You probably won't duplicate Harman's Herculean effort, so the next best thing is to audition speakers in mono. You'll put the two models being compared adjacent on a table that puts the tweeters at seated ear height. Books or similar will probably be needed under one or both speakers to ensure that both tweeters are at exactly ear height. Of course both speakers should be aimed at your head for the flattest on-axis response.
Then you'll match levels by placing an SPL meter (or small diaphragm omni-directional condenser mic) at tweeter height two to three feet from the speakers, centered as best you can to not favor either speaker. This is where the bl-noise.wav file mentioned earlier is needed. If you feed mono music into both channels of a stereo receiver, with one receiver channel driving each speaker, the receiver's balance control can set both speakers to read the same on the SPL meter. If you don't have a receiver with a balance control, you'll need some other way to ensure that both speakers are outputting the exact same volume. You could add a variable power resistor in series with the more sensitive speaker, but I don't advise that because it can affect the sound. If all else fails, the passive volume control in Figure 1 will do the trick, patched into whichever receiver or amplifier input is driving the louder speaker.
When you do the actual comparisons, I suggest sitting close enough to the speakers to minimize hearing room reflections, but not so close that the woofer and tweeter outputs are too close to "blend" properly to sound like a single source. It will be obvious from the source location which speaker is which, though you could have the subject enter the room literally blindfolded and be guided to the seat. It will still be obvious that one speaker is on the left and the other on the right, but at least the subject could choose a preference. One way around this, which I've done with some success, is to put one speaker on top of the other with the top speaker upside down. This puts the tweeters even closer together, which helps reduce their apparent physical separation.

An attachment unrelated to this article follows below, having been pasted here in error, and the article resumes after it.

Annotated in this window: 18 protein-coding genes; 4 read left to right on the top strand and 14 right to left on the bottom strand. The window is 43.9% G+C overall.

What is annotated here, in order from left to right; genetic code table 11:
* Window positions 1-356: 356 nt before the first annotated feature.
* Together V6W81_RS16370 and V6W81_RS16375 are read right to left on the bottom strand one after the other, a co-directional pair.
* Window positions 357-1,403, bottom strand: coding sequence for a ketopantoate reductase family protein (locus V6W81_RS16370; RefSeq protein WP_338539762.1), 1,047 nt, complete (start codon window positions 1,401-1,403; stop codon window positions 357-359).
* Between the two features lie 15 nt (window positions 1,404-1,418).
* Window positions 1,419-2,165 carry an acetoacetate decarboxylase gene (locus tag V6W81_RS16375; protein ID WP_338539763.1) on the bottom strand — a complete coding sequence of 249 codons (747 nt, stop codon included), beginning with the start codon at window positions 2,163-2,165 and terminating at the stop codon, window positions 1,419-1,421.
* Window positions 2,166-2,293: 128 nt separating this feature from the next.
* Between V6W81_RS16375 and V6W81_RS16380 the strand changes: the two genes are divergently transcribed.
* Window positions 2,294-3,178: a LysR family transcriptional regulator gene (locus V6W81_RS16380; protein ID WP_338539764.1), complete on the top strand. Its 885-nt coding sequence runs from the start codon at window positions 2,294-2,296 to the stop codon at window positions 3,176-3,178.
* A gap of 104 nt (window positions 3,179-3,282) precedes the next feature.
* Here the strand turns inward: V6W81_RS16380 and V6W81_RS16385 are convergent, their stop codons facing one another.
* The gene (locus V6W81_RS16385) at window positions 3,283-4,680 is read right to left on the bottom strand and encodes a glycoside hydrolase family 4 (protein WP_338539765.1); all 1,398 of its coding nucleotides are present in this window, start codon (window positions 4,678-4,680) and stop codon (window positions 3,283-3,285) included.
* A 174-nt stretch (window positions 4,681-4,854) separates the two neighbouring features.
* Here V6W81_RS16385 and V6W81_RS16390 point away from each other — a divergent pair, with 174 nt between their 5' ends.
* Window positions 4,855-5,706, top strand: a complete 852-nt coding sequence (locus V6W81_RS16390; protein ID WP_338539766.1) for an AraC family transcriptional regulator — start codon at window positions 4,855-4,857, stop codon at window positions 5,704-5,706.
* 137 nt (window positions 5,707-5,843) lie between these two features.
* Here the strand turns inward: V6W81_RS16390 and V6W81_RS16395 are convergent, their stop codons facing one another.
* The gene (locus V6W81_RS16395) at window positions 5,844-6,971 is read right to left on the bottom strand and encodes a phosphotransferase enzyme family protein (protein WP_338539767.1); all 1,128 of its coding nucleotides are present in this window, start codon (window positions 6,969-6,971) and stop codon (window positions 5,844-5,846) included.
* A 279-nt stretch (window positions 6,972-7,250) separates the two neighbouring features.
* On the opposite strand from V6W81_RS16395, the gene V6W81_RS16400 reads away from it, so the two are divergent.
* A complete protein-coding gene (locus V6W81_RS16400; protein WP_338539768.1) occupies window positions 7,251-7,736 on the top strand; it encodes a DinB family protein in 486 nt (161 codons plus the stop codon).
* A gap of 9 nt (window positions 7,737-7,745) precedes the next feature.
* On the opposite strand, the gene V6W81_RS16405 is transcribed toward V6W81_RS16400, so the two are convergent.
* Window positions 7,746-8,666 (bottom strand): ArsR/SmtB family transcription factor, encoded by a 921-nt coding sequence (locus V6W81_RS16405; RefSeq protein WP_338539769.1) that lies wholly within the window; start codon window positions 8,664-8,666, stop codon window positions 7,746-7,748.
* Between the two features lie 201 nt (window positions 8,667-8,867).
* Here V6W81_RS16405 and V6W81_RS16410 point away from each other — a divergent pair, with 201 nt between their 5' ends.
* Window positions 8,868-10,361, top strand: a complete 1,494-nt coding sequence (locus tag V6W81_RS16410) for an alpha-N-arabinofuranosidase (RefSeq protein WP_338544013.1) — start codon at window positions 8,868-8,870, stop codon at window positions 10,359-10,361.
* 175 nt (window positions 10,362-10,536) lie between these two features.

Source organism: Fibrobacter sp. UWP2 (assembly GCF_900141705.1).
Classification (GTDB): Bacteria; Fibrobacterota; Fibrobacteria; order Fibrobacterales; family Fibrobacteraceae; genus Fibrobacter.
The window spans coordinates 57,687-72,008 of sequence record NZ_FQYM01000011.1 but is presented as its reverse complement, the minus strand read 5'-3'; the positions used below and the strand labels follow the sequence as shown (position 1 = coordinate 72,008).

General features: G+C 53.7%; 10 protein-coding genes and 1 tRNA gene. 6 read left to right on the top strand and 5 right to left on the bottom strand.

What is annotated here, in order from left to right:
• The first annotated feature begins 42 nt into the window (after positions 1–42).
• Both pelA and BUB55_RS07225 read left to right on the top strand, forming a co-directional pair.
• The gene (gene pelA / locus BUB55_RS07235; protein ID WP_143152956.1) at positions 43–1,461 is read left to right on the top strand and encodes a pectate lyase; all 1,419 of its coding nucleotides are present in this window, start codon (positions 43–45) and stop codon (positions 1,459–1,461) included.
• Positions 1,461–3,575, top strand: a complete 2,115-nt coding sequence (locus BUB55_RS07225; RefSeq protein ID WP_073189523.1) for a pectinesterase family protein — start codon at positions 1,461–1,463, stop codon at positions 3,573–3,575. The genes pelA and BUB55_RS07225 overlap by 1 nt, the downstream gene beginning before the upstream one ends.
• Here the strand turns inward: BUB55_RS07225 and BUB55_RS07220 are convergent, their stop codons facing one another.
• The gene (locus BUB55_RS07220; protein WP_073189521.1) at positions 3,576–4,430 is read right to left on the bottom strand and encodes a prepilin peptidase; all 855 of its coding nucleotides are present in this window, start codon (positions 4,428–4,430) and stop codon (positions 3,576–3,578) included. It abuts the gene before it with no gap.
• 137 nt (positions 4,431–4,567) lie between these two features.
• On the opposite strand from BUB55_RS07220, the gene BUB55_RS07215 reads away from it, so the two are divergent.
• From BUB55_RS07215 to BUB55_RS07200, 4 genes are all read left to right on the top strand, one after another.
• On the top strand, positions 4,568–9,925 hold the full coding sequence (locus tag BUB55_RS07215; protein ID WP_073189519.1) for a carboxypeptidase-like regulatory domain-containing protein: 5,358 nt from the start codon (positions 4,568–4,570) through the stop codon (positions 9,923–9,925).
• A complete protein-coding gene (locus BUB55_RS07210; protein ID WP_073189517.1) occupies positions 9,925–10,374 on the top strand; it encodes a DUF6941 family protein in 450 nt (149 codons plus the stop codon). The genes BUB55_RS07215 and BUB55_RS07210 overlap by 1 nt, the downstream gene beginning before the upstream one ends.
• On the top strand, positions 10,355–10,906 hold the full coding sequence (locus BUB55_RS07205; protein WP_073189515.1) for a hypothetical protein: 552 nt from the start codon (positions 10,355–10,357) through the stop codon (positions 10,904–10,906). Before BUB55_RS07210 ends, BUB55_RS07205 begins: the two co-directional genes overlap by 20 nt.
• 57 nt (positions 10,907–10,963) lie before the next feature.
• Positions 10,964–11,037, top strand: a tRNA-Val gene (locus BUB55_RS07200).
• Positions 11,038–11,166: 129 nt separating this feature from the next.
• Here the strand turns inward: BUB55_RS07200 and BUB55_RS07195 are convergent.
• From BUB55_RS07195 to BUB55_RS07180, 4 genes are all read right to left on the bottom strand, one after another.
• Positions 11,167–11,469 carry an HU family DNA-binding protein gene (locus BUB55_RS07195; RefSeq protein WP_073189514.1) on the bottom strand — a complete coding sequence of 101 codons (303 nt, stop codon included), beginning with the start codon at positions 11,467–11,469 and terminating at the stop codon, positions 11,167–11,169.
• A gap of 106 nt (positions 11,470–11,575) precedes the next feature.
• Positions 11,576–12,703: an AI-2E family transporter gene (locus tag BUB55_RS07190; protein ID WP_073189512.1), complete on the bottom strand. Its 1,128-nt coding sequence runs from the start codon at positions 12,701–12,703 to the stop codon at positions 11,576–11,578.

Sidebar: Loop-Back Tests
The most common method plays music from a Wave file through a converter, with the converter's output connected back to its own input to be recorded again. This is called a loop-back test, because the output is "looped" back into the input as shown in Figure 4. If you do this several times in a row, each time playing the last recording as the new source, distortion and frequency response errors eventually accumulate enough to be audible. You might have to do this five times or even more to hear any degradation with a very high quality converter! This is where adding a 1 kHz tone to the front of the music really helps, because you'll be setting record levels five or ten times or more.
Figure 4: A loop-back test patches the output of a sound card or external converter back into its own input, to assess the degradation from multiple recording passes.
These are the band-limited pink noise and 1 kHz sine wave files on the author's web site:
Below link is the Sonalksis Free G freeware volume control plug-in: